Wetland Diary 31 August 2006

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This trip was dominated by young Marsh Frogs (Rana ridibunda) and the aerobatics of Migrant Hawkers (Aeshna mixta). The weather was a mixture of sunshine and cloud, and not particularly warm for the time of year (August as a whole was cool in London).

Flying Male Migrant Hawker (Aeshna mixta). Shutter was 1/400 second.

There were a couple of groups of hawker dragonflies I encountered on my way to the Wildside part of the reserve. With plenty of patience I managed to get two decent photographs of these very fast moving insects. I believe they are male Migrant Hawkers (Aeshna mixta), similar to the Common Hawker (Aeshna juncea), but the blue eyes, and lack of yellow costa (vein running along the leading edge of the wing) convince me they are the Migrant species. Note how even at a shutter speed of 1/400 second the wings are very blurred; dragonflies really are impressive fliers, and can fly in all directions at high speed.

Male Migrant Hawker (Aeshna mixta).

Wasp (Vespula sp.) chewing wood.

By the same pond as the Migrant Hawkers, wasps (Vespula sp.) were chewing wood from a dead tree stump. I only had my long lens with me, no macro, so this photograph is as close as I could get.

Having seen no amphibians on my prior two trips, I was thrilled to find the amphibian pond area teaming with frogs.

Young Marsh Frog (Rana ridibunda) and Pond Skater (Gerris lacustris?).

Trio of Young Marsh Frogs (Rana ridibunda) (picture slightly obscured by out-of-focus reed).

All the frogs seemed to be young Marsh Frogs (Rana ridibunda), with none of the Common Frogs (Rana temporaria) in evidence at all. While the Marsh Frogs are certainly attractive (and have a great Latin name meaning laughing frog), the lack of Common Frogs was a little worrying. The young Marsh Frogs were already very large (compared to newly metamorphosed Common Frogs), and have rougher skin than the Common species. Introduced to Walland Marsh, Kent, in 1935, the Marsh Frogs have certainly made themselves at home at the Wetland Centre; what this means for the native Common Frogs is unclear.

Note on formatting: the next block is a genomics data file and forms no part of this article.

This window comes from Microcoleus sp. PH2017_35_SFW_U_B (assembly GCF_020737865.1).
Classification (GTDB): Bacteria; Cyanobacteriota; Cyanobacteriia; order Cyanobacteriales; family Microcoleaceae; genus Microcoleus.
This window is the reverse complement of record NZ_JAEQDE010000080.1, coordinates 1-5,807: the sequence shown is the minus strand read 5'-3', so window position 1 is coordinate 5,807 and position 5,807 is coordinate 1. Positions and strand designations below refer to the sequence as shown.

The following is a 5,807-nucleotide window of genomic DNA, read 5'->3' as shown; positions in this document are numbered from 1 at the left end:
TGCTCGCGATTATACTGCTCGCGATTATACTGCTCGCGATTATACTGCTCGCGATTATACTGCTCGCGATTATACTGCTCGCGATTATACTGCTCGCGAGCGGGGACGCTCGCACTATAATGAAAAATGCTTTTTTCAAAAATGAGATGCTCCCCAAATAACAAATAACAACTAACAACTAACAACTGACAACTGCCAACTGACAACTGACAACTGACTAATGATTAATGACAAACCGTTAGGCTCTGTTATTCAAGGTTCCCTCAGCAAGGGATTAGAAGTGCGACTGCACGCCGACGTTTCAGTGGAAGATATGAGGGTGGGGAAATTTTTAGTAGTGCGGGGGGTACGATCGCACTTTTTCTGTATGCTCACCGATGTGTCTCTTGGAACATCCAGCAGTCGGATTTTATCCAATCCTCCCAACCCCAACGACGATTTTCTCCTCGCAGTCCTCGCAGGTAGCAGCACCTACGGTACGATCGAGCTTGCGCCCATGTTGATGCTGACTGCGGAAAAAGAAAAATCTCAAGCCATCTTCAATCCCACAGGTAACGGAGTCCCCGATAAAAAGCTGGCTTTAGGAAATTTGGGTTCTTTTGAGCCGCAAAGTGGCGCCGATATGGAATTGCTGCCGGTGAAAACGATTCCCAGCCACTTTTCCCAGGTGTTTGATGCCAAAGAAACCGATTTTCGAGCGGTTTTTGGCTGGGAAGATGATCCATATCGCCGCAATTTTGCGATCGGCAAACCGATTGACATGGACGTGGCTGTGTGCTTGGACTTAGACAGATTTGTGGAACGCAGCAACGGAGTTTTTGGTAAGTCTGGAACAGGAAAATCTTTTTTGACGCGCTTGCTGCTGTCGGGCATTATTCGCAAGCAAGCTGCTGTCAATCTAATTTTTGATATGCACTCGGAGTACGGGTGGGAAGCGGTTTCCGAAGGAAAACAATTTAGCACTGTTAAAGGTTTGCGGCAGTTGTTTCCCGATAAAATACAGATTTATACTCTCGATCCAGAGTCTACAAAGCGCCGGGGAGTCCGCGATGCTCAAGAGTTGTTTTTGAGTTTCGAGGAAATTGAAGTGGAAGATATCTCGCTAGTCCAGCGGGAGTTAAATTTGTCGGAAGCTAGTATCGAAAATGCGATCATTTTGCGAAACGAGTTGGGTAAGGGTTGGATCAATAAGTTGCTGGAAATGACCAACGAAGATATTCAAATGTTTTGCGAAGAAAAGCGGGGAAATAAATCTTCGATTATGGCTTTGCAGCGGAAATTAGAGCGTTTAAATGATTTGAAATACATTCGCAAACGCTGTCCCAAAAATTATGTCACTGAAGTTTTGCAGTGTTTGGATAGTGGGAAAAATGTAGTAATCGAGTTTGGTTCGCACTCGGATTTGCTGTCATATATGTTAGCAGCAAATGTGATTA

Young Moorhen (Gallinula chloropus).

Each time I've visited the Centre in the last month or so, a young Moorhen (Gallinula chloropus) has been there in the overgrown area by the edges of one of the channels. At the approach of people it tends to break cover and enter the water, as seen here.

Buff-tailed Bumblebee (Bombus terrestris) drinking nectar from Water Mint (Mentha aquatica).

Water Mint (Mentha aquatica) and Horsetails (Equisetum sp.) could be found in abundance in the shallow channels. I photographed what I think is a Buff-tailed Bumblebee (Bombus terrestris) feeding on the nectar of a mint flower. This could be a White-tailed Bumblebee (Bombus lucorum), it's hard to be sure at this angle.

Horsetail (Equisetum sp.).

I didn't have enough time on this trip to look at the ducks, with wintering species apparently already beginning to arrive. I'll definitely make some time for the ducks on my next trip.

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